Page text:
By Steffen Böhm*, Sanjay Lanka** and Zareen Pervez Bharucha***
As the third-largest emitter of greenhouse gases globally, the pressure is on India to offer something meaningful at the Paris climate talks. Yet the country demands the right to develop and lift its population out of poverty.
In its official submission to the summit, the so-called INDC (Intended Nationally Determined Contributions) which every country had to provide before negotiations began, India pledges to reduce the emissions intensity of GDP by 33 to 35% by 2030 based on 2005 levels. It proposes to achieve this by investing significantly in low-carbon technologies. But do these numbers stack up?
It may have the third highest greenhouse gas emissions on the planet, but India’s emissions per person are much lower than those of all so-called developed countries. This is why stakeholders insist on India’s right to develop.
Key concerns are energy poverty – one in five Indians lacks access to electricity – and the need to provide jobs for the fast-growing population. Both will involve the expansion of energy-intensive industries. Although renewables will contribute up to 40% of India’s electricity by 2030, the country is also forecast to become the largest source of demand growth for coal globally.
The renewables targets, and India’s leadership on solar power, have rightly been lauded for their ambition. Yet important concerns remain.
The trouble with hydro
India has significant growth potential for hydropower, and the INDC contains a pledge to “aggressively pursue” its development. There is no clarification made about what type of hydropower this will be. Of the existing installed capacity in hydro of 46.1 gigawatts (GW), only 4.1 GW is small hydro. There are concerns especially about the 292 dams that are supposed to be built in the Indian Himalaya region, which is extremely earthquake-prone.
Large dams affect millions of lives, none more so than those displaced by construction. The Narmada valley project is a classic case. Land is grabbed from small farmers and rural communities, increasing the pressure on already expanding urban centres. In one state alone, some 100 dams have displaced 700,000 people according to the government’s own figures.
The most glaring aspect of India’s INDC is the classification of coal as a “clean” source of energy. The submission states that India generates 60.8% (167.2 GW) of its power using coal; the mention of mandating the use of “highly efficient supercritical technology” for coal plants indicates that coal will continue to be at the centre of its power generation strategy.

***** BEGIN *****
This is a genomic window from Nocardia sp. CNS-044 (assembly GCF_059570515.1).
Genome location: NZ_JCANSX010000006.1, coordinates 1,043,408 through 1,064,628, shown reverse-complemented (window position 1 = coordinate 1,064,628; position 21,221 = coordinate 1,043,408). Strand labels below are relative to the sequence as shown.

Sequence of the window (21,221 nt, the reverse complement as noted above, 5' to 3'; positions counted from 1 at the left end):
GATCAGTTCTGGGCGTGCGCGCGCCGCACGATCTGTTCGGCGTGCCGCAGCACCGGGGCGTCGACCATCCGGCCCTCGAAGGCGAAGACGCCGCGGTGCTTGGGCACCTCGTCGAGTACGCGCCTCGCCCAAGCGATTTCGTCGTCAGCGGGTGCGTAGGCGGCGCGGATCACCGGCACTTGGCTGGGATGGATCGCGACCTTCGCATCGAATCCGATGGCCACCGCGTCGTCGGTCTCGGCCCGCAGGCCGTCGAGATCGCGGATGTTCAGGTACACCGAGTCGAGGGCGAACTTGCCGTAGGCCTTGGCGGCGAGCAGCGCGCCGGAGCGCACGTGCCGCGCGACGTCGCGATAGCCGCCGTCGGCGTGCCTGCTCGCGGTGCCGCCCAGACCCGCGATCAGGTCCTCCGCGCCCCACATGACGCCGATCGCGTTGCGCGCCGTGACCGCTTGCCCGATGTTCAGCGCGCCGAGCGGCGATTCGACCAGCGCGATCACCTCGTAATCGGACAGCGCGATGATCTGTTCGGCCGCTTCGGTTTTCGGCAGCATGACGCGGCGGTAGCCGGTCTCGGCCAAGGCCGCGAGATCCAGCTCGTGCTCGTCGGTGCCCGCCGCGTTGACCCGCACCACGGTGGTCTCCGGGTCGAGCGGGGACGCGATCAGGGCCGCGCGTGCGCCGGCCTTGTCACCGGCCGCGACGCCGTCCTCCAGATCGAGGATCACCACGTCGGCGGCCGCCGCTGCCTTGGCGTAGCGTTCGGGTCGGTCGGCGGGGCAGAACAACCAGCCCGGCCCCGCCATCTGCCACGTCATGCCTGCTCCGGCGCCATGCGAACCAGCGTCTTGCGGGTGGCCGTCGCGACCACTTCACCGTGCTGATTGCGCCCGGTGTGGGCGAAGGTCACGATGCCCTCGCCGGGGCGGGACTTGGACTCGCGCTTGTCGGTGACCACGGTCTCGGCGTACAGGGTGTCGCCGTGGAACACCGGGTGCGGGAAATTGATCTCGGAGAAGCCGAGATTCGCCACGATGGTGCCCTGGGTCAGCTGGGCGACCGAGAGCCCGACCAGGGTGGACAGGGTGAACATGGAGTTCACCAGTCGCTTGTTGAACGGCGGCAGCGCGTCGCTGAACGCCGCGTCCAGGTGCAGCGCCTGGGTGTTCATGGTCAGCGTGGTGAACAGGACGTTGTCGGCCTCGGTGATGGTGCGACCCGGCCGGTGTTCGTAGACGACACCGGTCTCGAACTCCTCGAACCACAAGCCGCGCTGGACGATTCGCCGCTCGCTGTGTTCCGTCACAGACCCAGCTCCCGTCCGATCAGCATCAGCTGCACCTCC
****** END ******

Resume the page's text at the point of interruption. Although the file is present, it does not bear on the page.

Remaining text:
There is a fundamental contradiction between this coal usage policy, which requires a massive expansion of homegrown extraction, leading to large-scale deforestation in India’s coal belt, and its plan to meet carbon emissions reduction target by offsetting 100 million tonnes of CO2 per year by planting trees.
The INDC goes so far as to commit to increasing the forest cover by between 2.5 million and 3 million tonnes of CO2 equivalent by 2030. This is despite evidence that Indian forests are significantly degraded and that between 1980 and 2007, 1,140,177 hectares of forest land were diverted for non-forest purposes with another 180,000 hectares having been diverted in the past five years.
A fatal conundrum
India’s pledges do not effectively reconcile the needs of development with sustainability. Even renewable energy can have severe social and environmental implications, and it is glaringly obvious that coal can never be clean, even with massive carbon offsetting.
India is not alone in this conundrum. As the developing world tries to catch up with countries that have already emitted carbon for centuries, while replicating their energy strategies, the fundamental contradictions of the world’s dominant approach to development become obvious.
The Paris climate talks will not provide new answers to these deep-seated challenges. Countries like India will continue to insist on their right to narrowly defined development. Their elites do not realise that they are following a failed and fatal model.
*Professor in Management and Sustainability, and Director, Essex Sustainability Institute; **PhD Candidate in Accounting; **Senior Research Officer (all with the University of Essex, UK). Source: https://theconversation.com